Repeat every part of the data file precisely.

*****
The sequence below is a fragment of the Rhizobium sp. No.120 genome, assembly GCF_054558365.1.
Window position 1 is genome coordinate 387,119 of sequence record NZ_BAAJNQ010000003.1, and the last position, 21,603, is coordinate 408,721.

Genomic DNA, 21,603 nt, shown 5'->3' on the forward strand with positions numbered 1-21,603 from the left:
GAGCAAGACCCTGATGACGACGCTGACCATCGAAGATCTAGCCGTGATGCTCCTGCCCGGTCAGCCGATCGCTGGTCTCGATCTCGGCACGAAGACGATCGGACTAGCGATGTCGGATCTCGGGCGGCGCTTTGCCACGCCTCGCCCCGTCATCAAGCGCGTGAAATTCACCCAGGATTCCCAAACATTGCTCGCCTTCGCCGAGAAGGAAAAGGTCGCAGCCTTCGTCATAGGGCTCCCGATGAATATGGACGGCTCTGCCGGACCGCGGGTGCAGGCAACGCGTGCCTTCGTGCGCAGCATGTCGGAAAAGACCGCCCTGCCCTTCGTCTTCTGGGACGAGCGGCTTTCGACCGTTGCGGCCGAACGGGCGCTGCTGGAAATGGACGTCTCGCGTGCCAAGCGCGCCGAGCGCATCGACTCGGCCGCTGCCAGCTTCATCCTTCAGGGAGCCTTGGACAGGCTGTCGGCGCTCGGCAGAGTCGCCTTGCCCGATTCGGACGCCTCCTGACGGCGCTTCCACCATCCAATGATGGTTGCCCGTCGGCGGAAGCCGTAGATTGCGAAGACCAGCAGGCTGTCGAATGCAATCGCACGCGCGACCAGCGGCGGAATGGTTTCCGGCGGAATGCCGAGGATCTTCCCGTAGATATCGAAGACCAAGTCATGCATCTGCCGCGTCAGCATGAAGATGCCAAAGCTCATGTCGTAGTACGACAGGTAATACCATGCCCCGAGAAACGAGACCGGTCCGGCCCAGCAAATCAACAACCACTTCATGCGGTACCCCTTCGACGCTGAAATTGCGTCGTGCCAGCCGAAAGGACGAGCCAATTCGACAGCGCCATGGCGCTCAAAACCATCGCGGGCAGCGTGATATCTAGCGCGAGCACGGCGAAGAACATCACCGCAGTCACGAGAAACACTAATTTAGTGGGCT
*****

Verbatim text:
The sequence below is a fragment of the Rhizobium sp. No.120 genome, assembly GCF_054558365.1.
Window position 1 is genome coordinate 387,119 of sequence record NZ_BAAJNQ010000003.1, and the last position, 21,603, is coordinate 408,721.

Genomic DNA, 21,603 nt, shown 5'->3' on the forward strand with positions numbered 1-21,603 from the left:
GAGCAAGACCCTGATGACGACGCTGACCATCGAAGATCTAGCCGTGATGCTCCTGCCCGGTCAGCCGATCGCTGGTCTCGATCTCGGCACGAAGACGATCGGACTAGCGATGTCGGATCTCGGGCGGCGCTTTGCCACGCCTCGCCCCGTCATCAAGCGCGTGAAATTCACCCAGGATTCCCAAACATTGCTCGCCTTCGCCGAGAAGGAAAAGGTCGCAGCCTTCGTCATAGGGCTCCCGATGAATATGGACGGCTCTGCCGGACCGCGGGTGCAGGCAACGCGTGCCTTCGTGCGCAGCATGTCGGAAAAGACCGCCCTGCCCTTCGTCTTCTGGGACGAGCGGCTTTCGACCGTTGCGGCCGAACGGGCGCTGCTGGAAATGGACGTCTCGCGTGCCAAGCGCGCCGAGCGCATCGACTCGGCCGCTGCCAGCTTCATCCTTCAGGGAGCCTTGGACAGGCTGTCGGCGCTCGGCAGAGTCGCCTTGCCCGATTCGGACGCCTCCTGACGGCGCTTCCACCATCCAATGATGGTTGCCCGTCGGCGGAAGCCGTAGATTGCGAAGACCAGCAGGCTGTCGAATGCAATCGCACGCGCGACCAGCGGCGGAATGGTTTCCGGCGGAATGCCGAGGATCTTCCCGTAGATATCGAAGACCAAGTCATGCATCTGCCGCGTCAGCATGAAGATGCCAAAGCTCATGTCGTAGTACGACAGGTAATACCATGCCCCGAGAAACGAGACCGGTCCGGCCCAGCAAATCAACAACCACTTCATGCGGTACCCCTTCGACGCTGAAATTGCGTCGTGCCAGCCGAAAGGACGAGCCAATTCGACAGCGCCATGGCGCTCAAAACCATCGCGGGCAGCGTGATATCTAGCGCGAGCACGGCGAAGAACATCACCGCAGTCACGAGAAACACTAATTTAGTGGGCT